Towards meaningful monitoring

A case study of a threatened rodent

Hayley M. Geyle, Gurutzeta Guillera-Arroita, Hugh F. Davies, Ronald S.C. Firth, Brett P. Murphy, Dale G. Nimmo, Euan G. Ritchie, John C.Z. Woinarski, Emily Nicholson

    Research output: Contribution to journalArticleResearchpeer-review

    Abstract

    Detecting trends in species’ distribution and abundance are essential for conserving threatened species, and depend upon effective monitoring programmes. Despite this, monitoring programmes are often designed without explicit consideration of their ability to deliver the information required by managers, such as their power to detect population changes. Here, we demonstrate the use of existing data to support the design of monitoring programmes aimed at detecting declines in species occupancy. We used single-season occupancy models and baseline data to gain information on variables affecting the occupancy and detectability of the threatened brush-tailed rabbit-rat Conilurus penicillatus (Gould 1842) on the Tiwi Islands, Australia. This information was then used to estimate the survey effort required to achieve sufficient power to detect changes in occupancy of different magnitudes. We found that occupancy varied spatially, driven primarily by habitat (canopy height and cover, distance to water) and fire history across the landscape. Detectability varied strongly among seasons, and was three times higher in the late dry season (July–September), compared to the early dry season (April–June). Evaluation of three monitoring scenarios showed that conducting surveys at times when detectability is highest can lead to a substantial improvement in our ability to detect declines, thus reducing the survey effort and costs. Our study highlights the need for careful consideration of survey design related to the ecology of a species, as it can lead to substantial cost savings and improved insight into species population change via monitoring.

    Original languageEnglish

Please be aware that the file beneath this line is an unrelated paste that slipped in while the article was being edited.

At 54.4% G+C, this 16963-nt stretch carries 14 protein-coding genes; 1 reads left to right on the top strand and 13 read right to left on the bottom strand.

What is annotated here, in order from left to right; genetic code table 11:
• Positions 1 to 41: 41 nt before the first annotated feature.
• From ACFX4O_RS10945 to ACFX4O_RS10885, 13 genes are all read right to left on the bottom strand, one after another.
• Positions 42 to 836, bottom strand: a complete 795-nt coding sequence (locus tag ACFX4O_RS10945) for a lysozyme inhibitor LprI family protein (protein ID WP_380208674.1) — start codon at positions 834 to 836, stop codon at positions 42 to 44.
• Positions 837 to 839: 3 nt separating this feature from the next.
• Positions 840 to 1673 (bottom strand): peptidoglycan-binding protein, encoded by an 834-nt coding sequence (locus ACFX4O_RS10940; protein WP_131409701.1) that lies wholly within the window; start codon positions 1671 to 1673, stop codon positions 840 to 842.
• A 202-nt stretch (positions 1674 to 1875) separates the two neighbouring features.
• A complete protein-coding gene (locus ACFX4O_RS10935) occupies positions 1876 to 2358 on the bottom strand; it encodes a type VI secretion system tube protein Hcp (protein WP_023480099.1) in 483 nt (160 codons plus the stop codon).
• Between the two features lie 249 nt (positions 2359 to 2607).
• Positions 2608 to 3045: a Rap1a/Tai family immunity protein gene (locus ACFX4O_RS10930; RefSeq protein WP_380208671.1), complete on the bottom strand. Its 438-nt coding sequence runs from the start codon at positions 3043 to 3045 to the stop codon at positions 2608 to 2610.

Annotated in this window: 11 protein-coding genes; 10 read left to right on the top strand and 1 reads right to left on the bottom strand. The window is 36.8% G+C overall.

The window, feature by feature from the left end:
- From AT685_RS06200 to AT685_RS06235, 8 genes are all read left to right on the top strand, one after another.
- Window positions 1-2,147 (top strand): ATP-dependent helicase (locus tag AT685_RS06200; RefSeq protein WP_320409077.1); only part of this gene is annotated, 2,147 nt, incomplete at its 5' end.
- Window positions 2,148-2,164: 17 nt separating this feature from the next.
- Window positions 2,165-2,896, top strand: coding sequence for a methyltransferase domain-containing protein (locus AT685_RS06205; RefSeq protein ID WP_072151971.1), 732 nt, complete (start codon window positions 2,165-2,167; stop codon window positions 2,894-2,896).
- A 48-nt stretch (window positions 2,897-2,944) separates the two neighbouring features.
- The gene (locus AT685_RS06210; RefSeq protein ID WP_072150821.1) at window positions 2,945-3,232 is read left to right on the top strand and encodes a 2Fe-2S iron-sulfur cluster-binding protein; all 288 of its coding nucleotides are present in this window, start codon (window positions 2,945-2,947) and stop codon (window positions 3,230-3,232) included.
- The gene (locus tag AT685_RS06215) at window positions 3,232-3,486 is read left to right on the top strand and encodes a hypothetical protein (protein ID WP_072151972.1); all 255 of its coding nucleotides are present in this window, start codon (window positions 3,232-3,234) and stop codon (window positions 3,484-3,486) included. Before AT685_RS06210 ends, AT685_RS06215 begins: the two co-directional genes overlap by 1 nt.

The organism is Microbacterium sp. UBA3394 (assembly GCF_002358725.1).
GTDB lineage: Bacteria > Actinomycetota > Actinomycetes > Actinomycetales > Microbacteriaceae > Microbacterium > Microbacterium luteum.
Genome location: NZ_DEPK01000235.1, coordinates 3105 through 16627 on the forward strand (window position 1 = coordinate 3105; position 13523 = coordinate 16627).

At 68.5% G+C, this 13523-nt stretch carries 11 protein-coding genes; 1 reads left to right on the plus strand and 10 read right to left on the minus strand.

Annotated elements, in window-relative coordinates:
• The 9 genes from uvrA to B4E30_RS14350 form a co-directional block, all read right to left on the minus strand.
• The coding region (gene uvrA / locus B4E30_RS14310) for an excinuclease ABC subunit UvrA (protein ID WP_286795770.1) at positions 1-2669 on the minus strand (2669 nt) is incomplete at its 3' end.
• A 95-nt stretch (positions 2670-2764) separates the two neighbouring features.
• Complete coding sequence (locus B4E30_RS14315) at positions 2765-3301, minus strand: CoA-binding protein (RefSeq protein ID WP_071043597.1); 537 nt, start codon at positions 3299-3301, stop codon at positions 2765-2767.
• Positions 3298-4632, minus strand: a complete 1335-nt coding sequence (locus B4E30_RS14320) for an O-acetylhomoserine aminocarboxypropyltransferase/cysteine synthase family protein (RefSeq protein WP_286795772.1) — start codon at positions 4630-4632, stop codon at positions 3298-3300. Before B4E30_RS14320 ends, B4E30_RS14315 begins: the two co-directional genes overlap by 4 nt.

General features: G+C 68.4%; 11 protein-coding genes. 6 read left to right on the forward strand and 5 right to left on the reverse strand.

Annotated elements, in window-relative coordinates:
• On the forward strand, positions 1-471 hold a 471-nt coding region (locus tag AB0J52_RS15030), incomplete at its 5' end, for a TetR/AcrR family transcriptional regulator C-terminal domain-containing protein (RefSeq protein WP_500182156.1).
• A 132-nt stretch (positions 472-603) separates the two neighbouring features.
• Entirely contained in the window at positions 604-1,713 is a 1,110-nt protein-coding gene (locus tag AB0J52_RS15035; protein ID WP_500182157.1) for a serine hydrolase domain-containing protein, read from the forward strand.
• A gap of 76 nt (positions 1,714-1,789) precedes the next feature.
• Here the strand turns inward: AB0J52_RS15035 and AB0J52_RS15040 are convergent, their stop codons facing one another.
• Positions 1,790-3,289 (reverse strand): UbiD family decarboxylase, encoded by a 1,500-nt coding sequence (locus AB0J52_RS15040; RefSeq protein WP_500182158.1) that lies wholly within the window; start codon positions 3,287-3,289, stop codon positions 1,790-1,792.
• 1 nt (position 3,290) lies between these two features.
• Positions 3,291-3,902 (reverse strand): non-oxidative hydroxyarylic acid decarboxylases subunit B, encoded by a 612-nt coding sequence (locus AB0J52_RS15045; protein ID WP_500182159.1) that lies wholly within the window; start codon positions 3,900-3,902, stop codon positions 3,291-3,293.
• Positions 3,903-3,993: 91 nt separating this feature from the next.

Pages (from-to)223-236
    Number of pages14
    JournalAustral Ecology
    Volume44
    Issue number2
    Early online date6 Nov 2018
    DOIs
    Publication statusPublished - Apr 2019

    Fingerprint

    rodent
    rodents
    case studies
    monitoring
    dry season
    survey design
    fire history
    cost effectiveness
    threatened species
    cost
    savings
    managers
    biogeography
    rabbits
    canopy
    ecology
    history
    rats
    habitat
    habitats

    Cite this

    Geyle, H. M., Guillera-Arroita, G., Davies, H. F., Firth, R. S. C., Murphy, B. P., Nimmo, D. G., ... Nicholson, E. (2019). Towards meaningful monitoring: A case study of a threatened rodent. Austral Ecology, 44(2), 223-236. https://doi.org/10.1111/aec.12667
    Geyle, Hayley M. ; Guillera-Arroita, Gurutzeta ; Davies, Hugh F. ; Firth, Ronald S.C. ; Murphy, Brett P. ; Nimmo, Dale G. ; Ritchie, Euan G. ; Woinarski, John C.Z. ; Nicholson, Emily. / Towards meaningful monitoring : A case study of a threatened rodent. In: Austral Ecology. 2019 ; Vol. 44, No. 2. pp. 223-236.
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    abstract = "Detecting trends in species’ distribution and abundance are essential for conserving threatened species, and depend upon effective monitoring programmes. Despite this, monitoring programmes are often designed without explicit consideration of their ability to deliver the information required by managers, such as their power to detect population changes. Here, we demonstrate the use of existing data to support the design of monitoring programmes aimed at detecting declines in species occupancy. We used single-season occupancy models and baseline data to gain information on variables affecting the occupancy and detectability of the threatened brush-tailed rabbit-rat Conilurus penicillatus (Gould 1842) on the Tiwi Islands, Australia. This information was then used to estimate the survey effort required to achieve sufficient power to detect changes in occupancy of different magnitudes. We found that occupancy varied spatially, driven primarily by habitat (canopy height and cover, distance to water) and fire history across the landscape. Detectability varied strongly among seasons, and was three times higher in the late dry season (July–September), compared to the early dry season (April–June). Evaluation of three monitoring scenarios showed that conducting surveys at times when detectability is highest can lead to a substantial improvement in our ability to detect declines, thus reducing the survey effort and costs. Our study highlights the need for careful consideration of survey design related to the ecology of a species, as it can lead to substantial cost savings and improved insight into species population change via monitoring.",
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    Geyle, HM, Guillera-Arroita, G, Davies, HF, Firth, RSC, Murphy, BP, Nimmo, DG, Ritchie, EG, Woinarski, JCZ & Nicholson, E 2019, 'Towards meaningful monitoring: A case study of a threatened rodent', Austral Ecology, vol. 44, no. 2, pp. 223-236. https://doi.org/10.1111/aec.12667

    Towards meaningful monitoring : A case study of a threatened rodent. / Geyle, Hayley M.; Guillera-Arroita, Gurutzeta; Davies, Hugh F.; Firth, Ronald S.C.; Murphy, Brett P.; Nimmo, Dale G.; Ritchie, Euan G.; Woinarski, John C.Z.; Nicholson, Emily.

    In: Austral Ecology, Vol. 44, No. 2, 04.2019, p. 223-236.

    Research output: Contribution to journalArticleResearchpeer-review

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